A review requested by manwithpetgull, with thanks for contributing to the Second Quinquennial Antagony & Ecstasy ACS Fundraiser.

The Woman Chaser has a teeny-tiny cult following, and this confuses me. It should have an extremely large cult following. Which is a contradiction, of course, and I mean... surely you know what I mean. Just for the fact that it's one of the only movies starring Patrick Warburton in the lead role, nestled right after his career-making run of episodes as a guest star on Seinfeld and just before The Emperor's New Groove and the short-lived live-action version of The Tick, the two properties that are mostly responsible for inaugurating the outrageously oversized affection some of us have for the deadpan, gravel-voiced actor (The Venture Bros., of course, solidified this process). Also, The Woman Chaser is a pastiche of film noir and the midcentury hard boiled L.A. fiction of Raymond Chandler and James M. Cain done up as a satire of the filmmaking process. Basically, all of the ingredients you'd want to line up for a film to have breathless, worshipful fans who force it into the consciousness of all the rest of us over the years. And I guess it does have those fan, but there's only like, dozens of them, and it's now 18 years later as I write this, and The Woman Chaser remains obscure far beyond what you'd expect from the thing it is.

It's obscure far beyond anything it deserves, too. The Woman Chaser isn't, like, among the all-time great jokes at the expense of filmmaking or anything, but it's pretty enormously watchable (incidentally, you know how sometimes film critics like to complain about having to numerically quantify the quality of movies? Here I am, complaining away, and asking you to pretend that I didn't have to put a score on this one). Not to mention, pretty snappy and smart in the writing. It was adapted by director Robinson Devor from a 1960 novel by tough guy specialist Charles Willeford, with a considerable amount of fidelity as I understand it, but the movie is so much about being a movie that I cannot imagine how it could have worked as well in any other medium. The time is the 1950s, the place is Los Angeles, and the main character is a razor-sharp businessman named Richard Hudson (Warburton). Upon his arrival in Southern California, he looked around at the burgeoning car culture and decided quite quickly and quite rightly that the way to make his tiny fortune would be as a used-car dealer. Having thus carved out his cynical, slimy chunk of the American Dream, and finding himself bored in his success, Richard sets his sights on the only industry in L.A. more morally compromised than selling used cars, and decides that the real money is in making movies.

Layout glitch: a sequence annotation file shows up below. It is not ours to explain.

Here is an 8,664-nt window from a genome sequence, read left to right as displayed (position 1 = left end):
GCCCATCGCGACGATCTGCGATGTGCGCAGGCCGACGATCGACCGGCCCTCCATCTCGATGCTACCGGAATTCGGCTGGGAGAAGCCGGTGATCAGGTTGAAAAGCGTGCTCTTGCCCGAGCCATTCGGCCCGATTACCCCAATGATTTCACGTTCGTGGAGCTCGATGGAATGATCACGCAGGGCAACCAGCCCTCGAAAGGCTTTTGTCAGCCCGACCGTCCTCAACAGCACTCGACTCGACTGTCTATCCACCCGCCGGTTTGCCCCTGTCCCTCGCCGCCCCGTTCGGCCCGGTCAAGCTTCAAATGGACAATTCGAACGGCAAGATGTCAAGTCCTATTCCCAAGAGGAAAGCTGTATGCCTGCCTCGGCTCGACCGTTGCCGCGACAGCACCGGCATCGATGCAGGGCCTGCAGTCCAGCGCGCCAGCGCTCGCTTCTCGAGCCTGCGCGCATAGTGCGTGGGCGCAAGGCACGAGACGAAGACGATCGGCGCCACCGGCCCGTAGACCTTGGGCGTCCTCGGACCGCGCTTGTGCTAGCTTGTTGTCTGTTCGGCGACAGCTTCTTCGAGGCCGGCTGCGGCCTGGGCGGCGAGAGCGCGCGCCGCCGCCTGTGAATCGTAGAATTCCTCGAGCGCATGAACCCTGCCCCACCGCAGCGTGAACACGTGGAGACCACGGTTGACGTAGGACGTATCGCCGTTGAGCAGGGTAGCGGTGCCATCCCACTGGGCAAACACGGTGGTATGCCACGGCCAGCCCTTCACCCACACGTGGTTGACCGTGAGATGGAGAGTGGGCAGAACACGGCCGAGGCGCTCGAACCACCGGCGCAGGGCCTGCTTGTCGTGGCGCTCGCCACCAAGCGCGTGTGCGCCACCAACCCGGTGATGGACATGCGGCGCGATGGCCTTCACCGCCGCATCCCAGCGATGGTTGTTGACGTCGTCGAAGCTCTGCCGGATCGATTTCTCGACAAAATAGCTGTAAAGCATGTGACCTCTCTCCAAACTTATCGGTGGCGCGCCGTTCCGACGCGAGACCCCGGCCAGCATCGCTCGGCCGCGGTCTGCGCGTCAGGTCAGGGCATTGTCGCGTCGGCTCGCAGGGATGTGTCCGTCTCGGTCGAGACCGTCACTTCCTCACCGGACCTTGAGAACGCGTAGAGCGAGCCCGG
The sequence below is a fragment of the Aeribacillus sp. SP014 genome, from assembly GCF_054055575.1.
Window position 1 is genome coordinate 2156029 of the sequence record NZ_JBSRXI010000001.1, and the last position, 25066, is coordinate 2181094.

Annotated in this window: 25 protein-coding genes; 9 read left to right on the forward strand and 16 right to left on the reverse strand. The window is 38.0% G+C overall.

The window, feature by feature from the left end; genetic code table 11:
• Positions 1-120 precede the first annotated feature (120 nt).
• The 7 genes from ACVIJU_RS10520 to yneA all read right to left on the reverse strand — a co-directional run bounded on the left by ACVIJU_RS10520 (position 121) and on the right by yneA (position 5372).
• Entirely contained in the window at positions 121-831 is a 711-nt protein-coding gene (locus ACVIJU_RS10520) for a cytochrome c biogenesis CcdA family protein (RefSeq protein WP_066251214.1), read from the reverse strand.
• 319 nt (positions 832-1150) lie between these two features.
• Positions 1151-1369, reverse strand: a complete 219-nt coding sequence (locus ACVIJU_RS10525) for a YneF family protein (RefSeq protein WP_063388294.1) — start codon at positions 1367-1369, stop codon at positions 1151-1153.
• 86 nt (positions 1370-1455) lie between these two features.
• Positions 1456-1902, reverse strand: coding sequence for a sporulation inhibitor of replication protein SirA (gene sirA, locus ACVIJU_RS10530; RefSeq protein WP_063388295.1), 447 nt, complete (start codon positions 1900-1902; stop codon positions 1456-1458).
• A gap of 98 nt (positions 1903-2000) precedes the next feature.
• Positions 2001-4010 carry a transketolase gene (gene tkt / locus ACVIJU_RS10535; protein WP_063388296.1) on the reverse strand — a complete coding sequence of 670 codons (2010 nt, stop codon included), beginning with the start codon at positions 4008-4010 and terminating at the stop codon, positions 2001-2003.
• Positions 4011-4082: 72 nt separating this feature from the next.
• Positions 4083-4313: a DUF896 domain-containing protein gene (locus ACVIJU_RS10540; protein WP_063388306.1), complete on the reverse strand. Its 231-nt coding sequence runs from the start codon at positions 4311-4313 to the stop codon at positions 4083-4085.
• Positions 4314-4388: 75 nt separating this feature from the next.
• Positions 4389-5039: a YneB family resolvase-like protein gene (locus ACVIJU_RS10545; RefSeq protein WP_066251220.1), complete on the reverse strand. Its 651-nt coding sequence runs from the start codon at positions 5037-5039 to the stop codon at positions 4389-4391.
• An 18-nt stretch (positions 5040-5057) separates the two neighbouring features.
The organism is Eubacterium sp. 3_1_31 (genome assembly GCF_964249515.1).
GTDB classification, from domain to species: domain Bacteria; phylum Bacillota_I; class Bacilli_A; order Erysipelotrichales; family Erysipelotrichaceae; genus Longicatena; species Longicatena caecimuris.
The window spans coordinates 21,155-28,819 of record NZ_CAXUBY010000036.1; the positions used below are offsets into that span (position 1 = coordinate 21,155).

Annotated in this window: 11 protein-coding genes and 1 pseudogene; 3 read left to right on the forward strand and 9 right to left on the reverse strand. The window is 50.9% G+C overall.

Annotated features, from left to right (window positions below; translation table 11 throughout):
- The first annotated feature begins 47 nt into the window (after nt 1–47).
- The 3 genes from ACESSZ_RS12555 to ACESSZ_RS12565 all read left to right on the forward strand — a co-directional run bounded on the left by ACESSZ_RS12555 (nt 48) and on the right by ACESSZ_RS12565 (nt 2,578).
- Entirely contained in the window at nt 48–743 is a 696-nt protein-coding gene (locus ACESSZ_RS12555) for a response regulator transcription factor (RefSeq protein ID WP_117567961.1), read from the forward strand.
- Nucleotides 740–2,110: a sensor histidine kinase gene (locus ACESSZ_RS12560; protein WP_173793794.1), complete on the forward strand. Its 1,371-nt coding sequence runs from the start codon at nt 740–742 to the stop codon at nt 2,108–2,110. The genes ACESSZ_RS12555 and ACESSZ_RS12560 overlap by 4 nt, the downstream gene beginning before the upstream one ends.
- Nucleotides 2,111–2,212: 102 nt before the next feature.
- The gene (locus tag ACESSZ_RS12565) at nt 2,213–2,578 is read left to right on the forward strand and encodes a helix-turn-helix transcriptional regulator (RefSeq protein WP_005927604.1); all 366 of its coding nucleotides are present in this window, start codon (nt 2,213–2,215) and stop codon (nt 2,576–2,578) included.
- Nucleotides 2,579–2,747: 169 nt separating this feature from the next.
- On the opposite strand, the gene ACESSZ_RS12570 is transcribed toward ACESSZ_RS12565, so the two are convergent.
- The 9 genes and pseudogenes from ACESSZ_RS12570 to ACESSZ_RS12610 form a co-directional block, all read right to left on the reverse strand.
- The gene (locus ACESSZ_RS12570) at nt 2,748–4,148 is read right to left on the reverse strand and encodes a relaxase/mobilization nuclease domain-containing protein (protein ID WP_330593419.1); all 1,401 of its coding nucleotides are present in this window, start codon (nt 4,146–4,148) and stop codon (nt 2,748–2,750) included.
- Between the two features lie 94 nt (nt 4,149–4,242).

That'll do for a précis, and there's not much of a point in going any deeper: The Woman Chaser has a fully-developed plot and all, but watching it, it feels rather more like a string of anecdotes than a proper story. Basically, the film presents a chain of scenes in which Richard has to interact with some quickly-drawn figure of mildly exaggerated, grotesque character: his producer/father-in-law Leo (Paul Malevich), a pathetic sort whose prized possession is an ugly clown painting; his vaguely deranged mother (Lynnette Bennett); his horny but naïve stepsister Becky (Marilyn Rising); the down-rent movie executive (Ernie Vincent) at Mammoth Picture who agrees to finance Richard's bizarre, morbid project about a truck driver who runs over a little girl, The Man Who Got Away. Some of these people have something Richard wants; sometimes what he wants is just for them to get the hell out of his hair so he can focus on directing his magnum opus, which he grows increasingly certain is a radical, groundbreaking work that will stand as one of the great pieces of cinema.